John Gotti was an American mobster and crime boss who had a net worth of $30 million at the peak of his criminal empire (after adjusting for inflation). He was known for evading federal charges for his offenses and given the nickname “Teflon Don” by the media. He was eventually convicted of numerous federal offenses in 1992. He was the boss of the Gambino crime family, operating out of New York City.
Wealth and Earnings
The Gambino family made hundreds of millions of dollars each year from a combination of loan sharking, construction, gambling, hijacking, and extortion. According to the book “Underboss”, the Gambino crime family’s annual turnover was $500 million. In the same book, Sammy the Bull Gravano claimed that in a typical year he and Gotti both earned $5 million and that in many years they both earned $10-15 million.
John Gotti was born John Joseph Gotti Jr. on October 27th, 1940 in the Bronx, New York City, New York. He was born fifth in the order of his ten siblings, and the children grew up in poverty. His parents were born in New York, but his grandparents came from San Giuseppe Vesuviano, which is a town near the province of Naples in Italy. His father worked sporadically as a day laborer, and Gotti resented him for not being willing to work harder to provide better for the family. As an adolescent, he did not attend school regularly and acted as a bully when he did go. His criminal activity and involvement with street gangs began when he was twelve years old. When he was fourteen, he gave himself a permanent limp by injuring his foot in a failed attempt to steal a cement mixer. The machinery fell and crushed all of his toes. He attended Franklin K. Lane High School for a period but dropped out when he was sixteen and joined the mafia associated gang called the Fulton-Rockaway Boys. Among the gang’s members were future Gambino mobsters Angelo Ruggiero and Wilfred “Willie Boy” Johnson, who later became an informant for the FBI.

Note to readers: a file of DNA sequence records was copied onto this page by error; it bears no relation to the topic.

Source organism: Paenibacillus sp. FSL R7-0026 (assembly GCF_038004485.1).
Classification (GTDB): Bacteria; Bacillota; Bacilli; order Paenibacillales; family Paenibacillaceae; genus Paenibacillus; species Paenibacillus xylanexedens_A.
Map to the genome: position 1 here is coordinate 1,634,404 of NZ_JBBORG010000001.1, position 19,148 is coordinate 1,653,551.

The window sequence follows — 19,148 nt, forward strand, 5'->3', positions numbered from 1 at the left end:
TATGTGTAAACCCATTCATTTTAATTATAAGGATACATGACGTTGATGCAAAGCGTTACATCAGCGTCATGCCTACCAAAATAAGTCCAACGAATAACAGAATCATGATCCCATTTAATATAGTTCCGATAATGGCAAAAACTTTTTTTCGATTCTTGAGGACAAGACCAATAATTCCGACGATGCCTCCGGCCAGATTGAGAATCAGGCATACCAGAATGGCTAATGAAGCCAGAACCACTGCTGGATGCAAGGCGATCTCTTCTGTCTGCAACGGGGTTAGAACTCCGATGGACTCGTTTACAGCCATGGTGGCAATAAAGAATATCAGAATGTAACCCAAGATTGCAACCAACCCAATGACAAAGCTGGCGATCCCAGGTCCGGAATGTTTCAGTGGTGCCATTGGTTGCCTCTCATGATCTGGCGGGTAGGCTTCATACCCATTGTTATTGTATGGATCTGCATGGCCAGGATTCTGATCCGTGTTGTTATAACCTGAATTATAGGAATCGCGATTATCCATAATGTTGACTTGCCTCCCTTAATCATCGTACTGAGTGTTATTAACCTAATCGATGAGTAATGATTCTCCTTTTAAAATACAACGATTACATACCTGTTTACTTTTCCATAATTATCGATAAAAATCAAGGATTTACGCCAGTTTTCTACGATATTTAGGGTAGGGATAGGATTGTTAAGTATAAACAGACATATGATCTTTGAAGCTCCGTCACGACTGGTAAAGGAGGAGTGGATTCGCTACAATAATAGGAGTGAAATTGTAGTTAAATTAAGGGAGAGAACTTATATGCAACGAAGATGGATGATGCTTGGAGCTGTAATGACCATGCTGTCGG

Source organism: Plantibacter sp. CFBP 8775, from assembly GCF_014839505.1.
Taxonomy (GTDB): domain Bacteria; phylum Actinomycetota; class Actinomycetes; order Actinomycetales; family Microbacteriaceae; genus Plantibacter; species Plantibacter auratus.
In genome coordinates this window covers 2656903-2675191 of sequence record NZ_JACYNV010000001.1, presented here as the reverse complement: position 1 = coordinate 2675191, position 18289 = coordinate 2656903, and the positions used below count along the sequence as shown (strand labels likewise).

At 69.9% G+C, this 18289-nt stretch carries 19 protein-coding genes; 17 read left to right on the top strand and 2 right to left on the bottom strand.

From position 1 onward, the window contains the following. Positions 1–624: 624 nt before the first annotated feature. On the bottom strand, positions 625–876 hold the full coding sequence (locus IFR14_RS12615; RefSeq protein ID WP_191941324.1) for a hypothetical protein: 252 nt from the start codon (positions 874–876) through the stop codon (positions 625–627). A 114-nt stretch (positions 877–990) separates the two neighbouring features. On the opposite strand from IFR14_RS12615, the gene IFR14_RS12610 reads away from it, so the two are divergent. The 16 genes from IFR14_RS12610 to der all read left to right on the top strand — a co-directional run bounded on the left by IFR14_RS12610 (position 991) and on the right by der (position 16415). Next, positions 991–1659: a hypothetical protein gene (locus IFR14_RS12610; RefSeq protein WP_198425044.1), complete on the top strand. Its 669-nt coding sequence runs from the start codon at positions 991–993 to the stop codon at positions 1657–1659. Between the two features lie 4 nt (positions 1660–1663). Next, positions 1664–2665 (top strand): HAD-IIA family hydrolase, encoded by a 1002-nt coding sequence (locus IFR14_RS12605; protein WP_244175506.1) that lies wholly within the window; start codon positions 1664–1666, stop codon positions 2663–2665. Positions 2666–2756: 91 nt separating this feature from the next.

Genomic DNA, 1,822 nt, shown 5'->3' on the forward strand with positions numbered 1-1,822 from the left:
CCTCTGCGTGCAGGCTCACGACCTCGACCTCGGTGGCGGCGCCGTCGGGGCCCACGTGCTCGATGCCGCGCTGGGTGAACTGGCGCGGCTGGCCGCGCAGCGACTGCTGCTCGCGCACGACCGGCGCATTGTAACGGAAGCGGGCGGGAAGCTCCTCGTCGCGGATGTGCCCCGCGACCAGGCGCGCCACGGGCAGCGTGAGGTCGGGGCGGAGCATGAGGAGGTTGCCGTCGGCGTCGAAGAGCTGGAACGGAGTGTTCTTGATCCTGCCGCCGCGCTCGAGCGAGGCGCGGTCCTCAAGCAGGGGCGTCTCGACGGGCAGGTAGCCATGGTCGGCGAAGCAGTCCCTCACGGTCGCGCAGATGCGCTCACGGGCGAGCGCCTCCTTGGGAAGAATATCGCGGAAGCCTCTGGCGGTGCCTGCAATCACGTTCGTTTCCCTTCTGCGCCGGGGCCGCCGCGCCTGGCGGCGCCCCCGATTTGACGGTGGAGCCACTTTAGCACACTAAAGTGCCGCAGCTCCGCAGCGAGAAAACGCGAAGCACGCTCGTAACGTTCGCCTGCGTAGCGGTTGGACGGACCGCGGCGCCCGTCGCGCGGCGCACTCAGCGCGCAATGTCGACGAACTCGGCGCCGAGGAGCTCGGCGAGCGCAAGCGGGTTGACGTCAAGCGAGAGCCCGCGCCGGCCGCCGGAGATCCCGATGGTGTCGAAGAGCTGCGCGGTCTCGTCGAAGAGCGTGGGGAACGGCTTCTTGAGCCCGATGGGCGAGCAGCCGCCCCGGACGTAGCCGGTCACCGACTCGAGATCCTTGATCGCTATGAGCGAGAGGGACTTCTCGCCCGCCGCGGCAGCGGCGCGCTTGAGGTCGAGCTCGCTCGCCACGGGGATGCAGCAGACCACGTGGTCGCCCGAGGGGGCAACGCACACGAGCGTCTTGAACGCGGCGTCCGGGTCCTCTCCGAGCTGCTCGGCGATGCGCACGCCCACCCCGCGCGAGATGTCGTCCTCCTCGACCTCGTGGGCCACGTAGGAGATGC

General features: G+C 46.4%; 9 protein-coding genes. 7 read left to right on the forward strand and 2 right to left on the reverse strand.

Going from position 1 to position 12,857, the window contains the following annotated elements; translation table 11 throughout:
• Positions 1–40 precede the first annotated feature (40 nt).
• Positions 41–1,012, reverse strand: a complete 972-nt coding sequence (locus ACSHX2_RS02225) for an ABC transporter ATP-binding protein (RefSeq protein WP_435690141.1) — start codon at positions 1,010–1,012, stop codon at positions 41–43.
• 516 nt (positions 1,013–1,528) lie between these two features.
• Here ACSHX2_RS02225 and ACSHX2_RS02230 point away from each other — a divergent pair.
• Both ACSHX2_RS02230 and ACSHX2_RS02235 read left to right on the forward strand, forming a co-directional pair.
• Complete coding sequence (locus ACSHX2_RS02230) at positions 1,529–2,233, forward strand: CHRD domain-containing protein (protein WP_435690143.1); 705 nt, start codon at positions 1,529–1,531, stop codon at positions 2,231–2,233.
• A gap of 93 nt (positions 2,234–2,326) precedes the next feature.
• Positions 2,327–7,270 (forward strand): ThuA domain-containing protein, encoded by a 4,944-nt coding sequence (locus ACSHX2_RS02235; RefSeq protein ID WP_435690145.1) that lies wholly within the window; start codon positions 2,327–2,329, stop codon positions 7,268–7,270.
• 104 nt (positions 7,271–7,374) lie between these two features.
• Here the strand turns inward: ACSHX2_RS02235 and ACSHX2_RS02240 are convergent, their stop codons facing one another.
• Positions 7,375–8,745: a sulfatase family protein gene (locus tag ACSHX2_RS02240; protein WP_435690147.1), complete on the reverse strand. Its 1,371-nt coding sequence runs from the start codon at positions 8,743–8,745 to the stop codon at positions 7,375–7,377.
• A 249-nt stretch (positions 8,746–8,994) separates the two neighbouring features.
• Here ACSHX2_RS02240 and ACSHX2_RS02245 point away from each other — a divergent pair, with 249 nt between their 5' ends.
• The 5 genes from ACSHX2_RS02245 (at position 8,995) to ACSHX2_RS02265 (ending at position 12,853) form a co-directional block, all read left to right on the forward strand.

Early Mobster Days
During his teenage years, Gotti ran errands for Gambino Family capo Carmine Fatico and carried out a number of truck hijackings at what is now the John F. Kennedy Airport. During this time, he became friendly with future Bonanno family boss Joseph Massino and met his mentor Aniello “Neil” Dellacroce. In 1968, Gotti was arrested for stealing trucks at the airport. He made bail but was arrested again after stealing a large quantity of cigarettes. He pled guilty to the charges and was sentenced to three years in the Lewisburg Federal Penitentiary along with his friend Ruggiero. The two were released in 1972 and resumed their activities with the Gambino Family. Gotti was named acting Capo shortly after he was paroled. When the nephew of boss Carlo Gambino was murdered, Gotti was one of the members of the hit squad that was tasked with killing the primary suspect, James McBratney. Their plans went awry, and they killed McBratney in public, which led to Gotti being identified then charged with murder. With the help of infamous attorney Roy Cohn, he arranged a plea bargain that resulted in a short four-year sentence.